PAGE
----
This week’s mystery movie was the 1946 (copyright 1945) Monogram Pictures film “Fear,” with Peter Cookson, Warren William, Anne Gwynne, Francis Pierlot, Nestor Paiva, James Cardwell, Almira Sessions, William Moss, Harry Clay, Johnny Strong, Ernie Adams and Charles Calvert.
Original screenplay by Dennis Cooper and Alfred Zeisler, photography by Jackson Rose, edited by Ace Herman, production manager Glenn Cook, unit manager Clarence Bricker, art direction by F. Paul Sylos, technical direction by Dave Milton, chief set electrician John M. Lee, set decorations by Charles Thompson and Vin Taylor, wardrobe by Tom Lambert and musical director Edward J. Kay. Produced by Lindsley Parsons. Directed by Alfred Zeisler.
“Fear” is available on DVD from TCM.
Trivia note: Monogram switched titles on “Fear,” which was produced and advertised as “Suspense.” The studio took the title for a film starring Belita and Albert Dekker, originally produced as “Glamour Girl.” The original “Suspense” was then released as “Fear.”
The New York Times didn’t bother to review “Fear,” so we must turn to the trades.
Except for a contrived trick ending, which may disappoint and even displease some picture-goers, this psychological murder melodrama is a fairly good program picture of its type. Revolving around the frustration of a poor but brilliant medical student, who resorts to murder to finance a discontinued scholarship, the story arouses one’s interest from the start, and it is filled with many suspenseful situations. The ending, however, where it is revealed that what happened had been a dream, gives the spectator a sharp letdown, as well as a feeling that he had been cheated, for it had not been established that the student had fallen asleep. obviously, this trick ending is an imitation of the one used in “Woman in the Window,”
but unlike that picture, the device is disappointing instead of surprising. Otherwise the picture has many praiseworthy assets, such as good direction and acting.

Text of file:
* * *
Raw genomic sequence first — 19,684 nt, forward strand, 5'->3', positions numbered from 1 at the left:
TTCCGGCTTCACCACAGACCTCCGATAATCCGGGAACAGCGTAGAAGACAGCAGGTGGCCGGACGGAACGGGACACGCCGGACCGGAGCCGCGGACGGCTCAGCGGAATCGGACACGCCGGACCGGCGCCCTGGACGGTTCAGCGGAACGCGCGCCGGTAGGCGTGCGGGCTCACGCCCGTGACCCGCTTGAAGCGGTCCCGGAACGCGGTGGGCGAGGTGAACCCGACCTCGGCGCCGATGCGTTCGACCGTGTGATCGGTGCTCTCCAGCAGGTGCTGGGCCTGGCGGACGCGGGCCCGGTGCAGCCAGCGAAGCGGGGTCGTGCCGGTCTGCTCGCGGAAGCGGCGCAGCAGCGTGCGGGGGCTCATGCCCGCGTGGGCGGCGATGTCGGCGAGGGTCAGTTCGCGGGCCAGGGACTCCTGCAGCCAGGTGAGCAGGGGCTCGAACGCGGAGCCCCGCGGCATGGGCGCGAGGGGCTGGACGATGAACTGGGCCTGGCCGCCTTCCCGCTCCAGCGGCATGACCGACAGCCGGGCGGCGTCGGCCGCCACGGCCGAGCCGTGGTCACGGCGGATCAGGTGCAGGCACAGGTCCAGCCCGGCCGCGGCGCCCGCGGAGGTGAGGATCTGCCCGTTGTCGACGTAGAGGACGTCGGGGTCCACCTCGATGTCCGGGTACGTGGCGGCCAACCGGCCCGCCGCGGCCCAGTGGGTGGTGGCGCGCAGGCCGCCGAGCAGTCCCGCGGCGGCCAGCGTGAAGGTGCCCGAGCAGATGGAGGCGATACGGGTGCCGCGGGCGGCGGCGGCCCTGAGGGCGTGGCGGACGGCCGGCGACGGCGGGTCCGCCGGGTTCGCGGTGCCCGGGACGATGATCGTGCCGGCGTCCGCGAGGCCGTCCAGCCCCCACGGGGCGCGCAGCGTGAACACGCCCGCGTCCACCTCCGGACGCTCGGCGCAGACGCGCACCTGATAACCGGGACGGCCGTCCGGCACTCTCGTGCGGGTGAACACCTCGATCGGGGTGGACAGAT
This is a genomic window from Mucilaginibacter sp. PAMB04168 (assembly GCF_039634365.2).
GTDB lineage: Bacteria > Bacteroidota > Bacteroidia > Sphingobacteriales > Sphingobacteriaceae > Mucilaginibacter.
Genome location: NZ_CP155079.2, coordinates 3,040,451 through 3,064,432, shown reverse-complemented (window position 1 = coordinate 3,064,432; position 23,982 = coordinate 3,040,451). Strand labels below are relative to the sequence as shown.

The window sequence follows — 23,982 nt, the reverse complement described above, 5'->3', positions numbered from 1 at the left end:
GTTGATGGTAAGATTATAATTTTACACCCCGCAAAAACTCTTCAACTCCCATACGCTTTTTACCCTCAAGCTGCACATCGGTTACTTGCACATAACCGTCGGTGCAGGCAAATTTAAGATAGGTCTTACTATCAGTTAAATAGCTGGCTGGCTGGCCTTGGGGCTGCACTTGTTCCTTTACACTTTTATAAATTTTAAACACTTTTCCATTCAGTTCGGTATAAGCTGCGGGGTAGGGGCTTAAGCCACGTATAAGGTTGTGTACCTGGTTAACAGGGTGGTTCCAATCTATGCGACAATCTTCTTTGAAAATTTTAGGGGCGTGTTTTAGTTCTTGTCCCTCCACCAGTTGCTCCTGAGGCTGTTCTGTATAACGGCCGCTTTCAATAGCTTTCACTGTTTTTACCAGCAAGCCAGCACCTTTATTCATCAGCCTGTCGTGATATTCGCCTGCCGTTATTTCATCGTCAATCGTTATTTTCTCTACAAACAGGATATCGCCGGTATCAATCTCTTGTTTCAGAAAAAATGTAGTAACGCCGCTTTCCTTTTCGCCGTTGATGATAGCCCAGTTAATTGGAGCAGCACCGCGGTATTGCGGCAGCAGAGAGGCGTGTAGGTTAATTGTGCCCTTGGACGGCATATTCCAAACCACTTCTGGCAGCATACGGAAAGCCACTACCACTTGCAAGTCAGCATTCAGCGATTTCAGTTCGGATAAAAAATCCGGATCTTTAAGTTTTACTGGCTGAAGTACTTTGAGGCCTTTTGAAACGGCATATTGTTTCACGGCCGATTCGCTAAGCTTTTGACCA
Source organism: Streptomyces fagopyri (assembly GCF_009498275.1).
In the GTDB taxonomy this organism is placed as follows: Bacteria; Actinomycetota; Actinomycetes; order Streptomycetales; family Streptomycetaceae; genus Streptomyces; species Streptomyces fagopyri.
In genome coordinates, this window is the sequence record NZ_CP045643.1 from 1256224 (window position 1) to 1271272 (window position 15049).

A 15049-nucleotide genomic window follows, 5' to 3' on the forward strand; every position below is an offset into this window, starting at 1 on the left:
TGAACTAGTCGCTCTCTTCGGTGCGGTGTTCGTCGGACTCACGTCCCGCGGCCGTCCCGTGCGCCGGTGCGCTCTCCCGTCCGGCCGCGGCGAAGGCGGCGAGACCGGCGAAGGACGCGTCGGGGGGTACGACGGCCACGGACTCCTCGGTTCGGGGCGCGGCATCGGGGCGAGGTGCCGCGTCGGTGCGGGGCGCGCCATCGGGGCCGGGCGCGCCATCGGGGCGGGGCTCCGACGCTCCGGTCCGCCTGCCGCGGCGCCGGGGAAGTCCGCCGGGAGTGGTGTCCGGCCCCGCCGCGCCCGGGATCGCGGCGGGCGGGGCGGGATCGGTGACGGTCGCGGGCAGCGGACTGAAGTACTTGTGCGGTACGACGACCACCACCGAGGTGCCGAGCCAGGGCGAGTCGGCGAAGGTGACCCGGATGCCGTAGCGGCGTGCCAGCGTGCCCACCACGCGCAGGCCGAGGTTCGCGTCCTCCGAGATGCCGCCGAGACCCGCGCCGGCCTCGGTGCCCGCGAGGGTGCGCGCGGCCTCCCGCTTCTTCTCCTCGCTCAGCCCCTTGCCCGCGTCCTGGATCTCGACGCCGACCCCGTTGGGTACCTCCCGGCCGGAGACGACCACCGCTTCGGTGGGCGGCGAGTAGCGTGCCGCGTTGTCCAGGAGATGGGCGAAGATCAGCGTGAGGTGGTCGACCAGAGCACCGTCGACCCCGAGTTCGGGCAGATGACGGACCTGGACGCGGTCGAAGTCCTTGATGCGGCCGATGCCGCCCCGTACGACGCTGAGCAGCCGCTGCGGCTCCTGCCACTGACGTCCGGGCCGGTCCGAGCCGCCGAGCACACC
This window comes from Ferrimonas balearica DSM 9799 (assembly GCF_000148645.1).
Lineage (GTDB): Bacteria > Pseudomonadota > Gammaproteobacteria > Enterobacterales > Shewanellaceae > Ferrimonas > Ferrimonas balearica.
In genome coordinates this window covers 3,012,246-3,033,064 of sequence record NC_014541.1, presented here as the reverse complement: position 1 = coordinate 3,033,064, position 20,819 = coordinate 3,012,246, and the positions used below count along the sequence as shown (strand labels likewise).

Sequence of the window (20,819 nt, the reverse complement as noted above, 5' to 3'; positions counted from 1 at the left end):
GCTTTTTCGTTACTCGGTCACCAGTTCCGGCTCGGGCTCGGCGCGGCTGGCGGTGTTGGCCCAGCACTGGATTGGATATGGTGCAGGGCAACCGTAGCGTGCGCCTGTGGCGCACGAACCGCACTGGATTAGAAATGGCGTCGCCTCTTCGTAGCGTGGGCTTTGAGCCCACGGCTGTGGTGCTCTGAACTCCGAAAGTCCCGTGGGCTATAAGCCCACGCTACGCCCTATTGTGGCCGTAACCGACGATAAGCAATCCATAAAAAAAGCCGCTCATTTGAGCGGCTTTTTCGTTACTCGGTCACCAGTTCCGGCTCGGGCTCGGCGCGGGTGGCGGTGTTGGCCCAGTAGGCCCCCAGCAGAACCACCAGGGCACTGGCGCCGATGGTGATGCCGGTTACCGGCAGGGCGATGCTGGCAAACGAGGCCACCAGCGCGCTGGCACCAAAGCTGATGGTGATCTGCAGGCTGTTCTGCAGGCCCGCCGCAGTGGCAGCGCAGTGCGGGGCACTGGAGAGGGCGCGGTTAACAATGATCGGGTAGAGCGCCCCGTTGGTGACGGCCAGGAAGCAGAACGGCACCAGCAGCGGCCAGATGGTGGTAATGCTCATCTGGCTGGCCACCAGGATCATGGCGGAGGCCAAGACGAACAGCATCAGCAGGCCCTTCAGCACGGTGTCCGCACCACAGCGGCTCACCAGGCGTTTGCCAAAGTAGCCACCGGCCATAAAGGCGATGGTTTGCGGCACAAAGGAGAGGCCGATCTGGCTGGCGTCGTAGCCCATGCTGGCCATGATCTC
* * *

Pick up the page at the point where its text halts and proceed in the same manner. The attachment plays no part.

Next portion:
Gripping murder story well played, directed and produced. Should lure them to the box office.
This is a gripping murder story that has been well directed, produced and acted. It has good performances by its co-stars, Peter Cookson, Warren William and Anne Gwyne, with Nestor Paiva, a coin-tossing detective, Francis Pierlot, James Cardwell and Almira Sessions heading the supporting case.
Alfred Zeisler not only handled the direction, but also co-authored the original story and co-scenarized the screenplay.
For Monday, we have a quite formal mystery gent and his less formal mysterious companion. For a change, the audience approves of such goings-on!
Update: This is Fairfax Burger.
For Tuesday, we have a mystery gent with Back of the Head Guy, who will show his face Friday.
Update: This is Paul Newlan and Peter Cookson as Back of the Head Guy.
For Wednesday, we have Oh Her. She does not approve of such goings-on.
Update: This is Almira Sessions.
Also for Wednesday, we have a mystery guest. The leading man has been cropped out due to his lack of mysteriousness.
Update: This is Chester Conklin and Peter Cookson.
Brain Trust roll call: Mike Hawks (Tuesday’s mystery guest).
For Thursday, we have a mystery guest who does not approve of such goings-on.
Update: This is Francis Pierlot.
Also, we have this not terribly mysterious guest.
Update: This is an incredibly young Darren McGavin.
Brain Trust roll call: Sue Slutzky (Wednesday’s Oh Her), Mike Hawks (mystery movie, Monday’s mystery magician and Wednesday’s Oh Her), Howard Mandelbaum (mystery movie, Monday’s mystery magician, Tuesday’s mysterious pirate bartender — yarrr– and Wednesday’s Oh Her), Chrisbo (Wednesday’s Oh Her), and Sheila (Wednesday’s Oh Her).
For Friday, we have our mystery leading lady….
Update: This is Anne Gwynne.
… our mystery leading man …
Update: This is Peter Cookson.
… and also….
Update: This is Warren William in his next to last film. He died of multiple myeloma in 1948.
Brain Trust roll call: Mike Hawks (Thursday’s mystery guests), Howard Mandelbaum (Wednesday’s mystery gent and Thursday’s mystery guests), Don Danard (Wednesday’s Oh Her), Sylvia E. (mystery movie and all mystery guests) and Sue Slutzky (mystery movie and all mystery guests).